To print: Click here or select File and then Print from your browser's menu.

 

---------------------------------------------------------------------------
© 2011 - 2016 Bali Discovery Tours, All rights reserved.
This message originated from http://www.balidiscovery.com/
Find it online at http://www.balidiscovery.com/messages/message.asp?Id=10118
---------------------------------------------------------------------------

 

New Hospital for Baliís North

Steps Underway to Improve Medical and Health Services in Baliís Northern Regency of Buleleng

(12/15/2013) The Bali Daily (Jakarta Post) reports that Bali’s northernmost regency of Buleleng is planning to construct a new hospital.

Nyoman Sutjidra, deputy regent for Buleleng and a trained physician, has announced the new hospital will be built in 2014.

Sutjidra said, revealing the name and location of the new medical center: “We are expecting that the Rp 15 billion [US$1.23 million] funding can be disbursed in March or April next year. Then we can start building Pratama Hospital. We have decided the location for the hospital, which is in Tangguwisia village in Banjar district. The land belongs to the provincial administration.”

The Rp. 15 billion budget is expected to be sufficient to build a “non-class regional hospital.”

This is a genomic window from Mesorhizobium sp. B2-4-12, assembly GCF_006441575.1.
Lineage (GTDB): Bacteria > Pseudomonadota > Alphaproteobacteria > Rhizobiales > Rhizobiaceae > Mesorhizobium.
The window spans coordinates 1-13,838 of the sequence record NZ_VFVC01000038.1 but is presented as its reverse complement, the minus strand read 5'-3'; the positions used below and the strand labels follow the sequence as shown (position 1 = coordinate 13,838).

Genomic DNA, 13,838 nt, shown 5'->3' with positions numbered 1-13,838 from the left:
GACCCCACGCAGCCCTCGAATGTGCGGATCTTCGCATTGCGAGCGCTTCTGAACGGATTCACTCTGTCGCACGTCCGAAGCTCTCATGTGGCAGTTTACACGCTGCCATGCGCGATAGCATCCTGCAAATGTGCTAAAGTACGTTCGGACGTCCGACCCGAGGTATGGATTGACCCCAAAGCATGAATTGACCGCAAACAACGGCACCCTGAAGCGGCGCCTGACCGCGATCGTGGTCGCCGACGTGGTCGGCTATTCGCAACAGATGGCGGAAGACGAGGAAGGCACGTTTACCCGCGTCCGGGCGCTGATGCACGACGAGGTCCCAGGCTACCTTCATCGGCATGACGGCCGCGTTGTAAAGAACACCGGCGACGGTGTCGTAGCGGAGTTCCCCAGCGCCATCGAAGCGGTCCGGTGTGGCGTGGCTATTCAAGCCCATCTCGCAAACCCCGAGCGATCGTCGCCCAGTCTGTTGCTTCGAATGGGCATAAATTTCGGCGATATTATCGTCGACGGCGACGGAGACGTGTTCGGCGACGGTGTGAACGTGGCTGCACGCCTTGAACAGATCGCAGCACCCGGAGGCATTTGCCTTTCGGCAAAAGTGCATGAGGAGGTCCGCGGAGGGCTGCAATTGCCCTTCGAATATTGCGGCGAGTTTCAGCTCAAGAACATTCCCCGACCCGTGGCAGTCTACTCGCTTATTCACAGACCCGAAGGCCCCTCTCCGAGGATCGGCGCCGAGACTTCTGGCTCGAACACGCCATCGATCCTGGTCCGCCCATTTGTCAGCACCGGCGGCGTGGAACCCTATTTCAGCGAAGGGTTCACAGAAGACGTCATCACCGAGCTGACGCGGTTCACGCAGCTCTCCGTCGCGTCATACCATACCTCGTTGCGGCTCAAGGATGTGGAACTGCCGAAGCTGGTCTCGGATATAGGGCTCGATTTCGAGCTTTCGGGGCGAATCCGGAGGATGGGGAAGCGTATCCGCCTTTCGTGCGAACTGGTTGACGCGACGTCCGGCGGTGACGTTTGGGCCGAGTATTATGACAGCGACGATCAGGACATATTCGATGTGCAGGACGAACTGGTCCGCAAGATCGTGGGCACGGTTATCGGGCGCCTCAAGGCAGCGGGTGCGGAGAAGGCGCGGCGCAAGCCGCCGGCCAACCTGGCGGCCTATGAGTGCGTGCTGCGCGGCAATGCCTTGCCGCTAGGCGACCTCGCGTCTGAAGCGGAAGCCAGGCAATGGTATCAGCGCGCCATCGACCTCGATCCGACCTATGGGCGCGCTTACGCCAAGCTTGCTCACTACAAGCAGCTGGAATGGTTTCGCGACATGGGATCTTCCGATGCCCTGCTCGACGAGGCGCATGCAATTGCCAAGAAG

An additional allocation of Rp. 23 billion (US$1.9 million) is being provided by Jakarta to pay for an expansion and refurbishment of the existing Buleleng Regional Hospital in Singaraja.

A 2011 survey conducted by the Indonesian Health Ministry placed Buleleng’s health services at 218 out of 440 regencies across the Country.

At the root of the problem, according to Sutjidra, is a shortage of qualified doctors, specialists, nurses, midwives and paramedics working in the Island’s North. “The limited number of health professionals has hampered the improvement of healthcare services,” he explained.

As a result, many northern residents travel to Denpasar for a higher standard of medical care.

Buleleng is plagued a high mortality rate of 5% of all deliveries, higher than average HIV/AIDS rates, dengue fever and a host of other tropical diseases.